André van der Hoek serves as chair of the Department of Informatics at the University of California, Irvine. He holds a joint B.S. and M.S. degree in Business-Oriented Computer Science from Erasmus University Rotterdam, the Netherlands, and a Ph.D. degree in Computer Science from the University of Colorado at Boulder.
André heads the Software Design and Collaboration Laboratory, which focuses on understanding and advancing the role of design, coordination, and education in software development. He has authored and co-authored over 100 peer-reviewed journal and conference publications, and in 2006 was a recipient of an ACM SIGSOFT Distinguished Paper Award. He is a co-author of the 2005 Configuration Management Impact Report as well as the 2007 Futures of Software Engineering Report on Software Design and Architecture. He has served on numerous international program committees, was a member of the editorial board of ACM Transactions on Software Engineering and Methodology from 2008 to 2014, was program chair of the 2010 ACM SIGSOFT International Symposium on the Foundations of Software Engineering, and was program co-chair of the 2014 International Conference on Software Engineering. He was recognized as an ACM Distinguished Scientist in 2013, and in 2009 he was a recipient of the Premier Award for Excellence in Engineering Education Courseware. He is the principal designer of the B.S. in Informatics at UC Irvine and was honored, in 2005, as UC Irvine Professor of the Year for his outstanding and innovative educational contributions.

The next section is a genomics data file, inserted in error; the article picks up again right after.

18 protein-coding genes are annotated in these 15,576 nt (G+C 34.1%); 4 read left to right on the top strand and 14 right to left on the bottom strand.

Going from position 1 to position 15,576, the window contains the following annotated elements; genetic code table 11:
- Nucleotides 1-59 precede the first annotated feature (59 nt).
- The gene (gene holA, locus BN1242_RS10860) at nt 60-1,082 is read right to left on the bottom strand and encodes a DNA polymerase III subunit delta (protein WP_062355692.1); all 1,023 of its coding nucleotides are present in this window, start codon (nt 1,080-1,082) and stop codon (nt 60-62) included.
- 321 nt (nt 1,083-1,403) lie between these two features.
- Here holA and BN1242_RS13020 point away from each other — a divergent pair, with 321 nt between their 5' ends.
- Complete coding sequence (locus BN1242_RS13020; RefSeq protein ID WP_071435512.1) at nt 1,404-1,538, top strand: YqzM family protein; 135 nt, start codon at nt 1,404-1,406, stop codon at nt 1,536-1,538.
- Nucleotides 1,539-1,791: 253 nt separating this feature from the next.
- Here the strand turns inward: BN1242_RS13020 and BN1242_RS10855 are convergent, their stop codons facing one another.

His graduate work addressed distributed configuration management and versioned software architecture from a strictly technical perspective, but since his arrival at UCIrvine he has been influenced by his colleagues in the Department of Informatics to address a broader research agenda that places his work in a human perspective. His research bridges into the educational realm by developing and critically evaluating new approaches to teaching software engineering, particularly for those topics that traditionally are difficult to address in the classroom.